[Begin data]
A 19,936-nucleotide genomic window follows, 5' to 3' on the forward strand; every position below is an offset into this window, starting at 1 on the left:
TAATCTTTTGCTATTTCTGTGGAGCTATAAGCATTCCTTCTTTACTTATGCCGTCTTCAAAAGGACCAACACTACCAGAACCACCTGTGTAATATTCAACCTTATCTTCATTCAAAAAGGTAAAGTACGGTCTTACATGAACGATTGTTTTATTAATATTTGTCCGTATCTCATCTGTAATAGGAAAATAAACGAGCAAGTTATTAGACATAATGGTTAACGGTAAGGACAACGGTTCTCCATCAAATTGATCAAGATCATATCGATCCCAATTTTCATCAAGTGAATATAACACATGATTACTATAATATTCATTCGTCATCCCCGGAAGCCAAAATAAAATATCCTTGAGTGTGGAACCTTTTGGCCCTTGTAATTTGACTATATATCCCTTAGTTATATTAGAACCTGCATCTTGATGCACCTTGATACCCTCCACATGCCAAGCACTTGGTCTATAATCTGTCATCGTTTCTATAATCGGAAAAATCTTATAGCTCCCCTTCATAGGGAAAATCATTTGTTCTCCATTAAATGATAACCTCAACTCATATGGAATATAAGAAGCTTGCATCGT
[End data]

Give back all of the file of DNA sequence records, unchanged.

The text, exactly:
A 19,936-nucleotide genomic window follows, 5' to 3' on the forward strand; every position below is an offset into this window, starting at 1 on the left:
TAATCTTTTGCTATTTCTGTGGAGCTATAAGCATTCCTTCTTTACTTATGCCGTCTTCAAAAGGACCAACACTACCAGAACCACCTGTGTAATATTCAACCTTATCTTCATTCAAAAAGGTAAAGTACGGTCTTACATGAACGATTGTTTTATTAATATTTGTCCGTATCTCATCTGTAATAGGAAAATAAACGAGCAAGTTATTAGACATAATGGTTAACGGTAAGGACAACGGTTCTCCATCAAATTGATCAAGATCATATCGATCCCAATTTTCATCAAGTGAATATAACACATGATTACTATAATATTCATTCGTCATCCCCGGAAGCCAAAATAAAATATCCTTGAGTGTGGAACCTTTTGGCCCTTGTAATTTGACTATATATCCCTTAGTTATATTAGAACCTGCATCTTGATGCACCTTGATACCCTCCACATGCCAAGCACTTGGTCTATAATCTGTCATCGTTTCTATAATCGGAAAAATCTTATAGCTCCCCTTCATAGGGAAAATCATTTGTTCTCCATTAAATGATAACCTCAACTCATATGGAATATAAGAAGCTTGCATCGT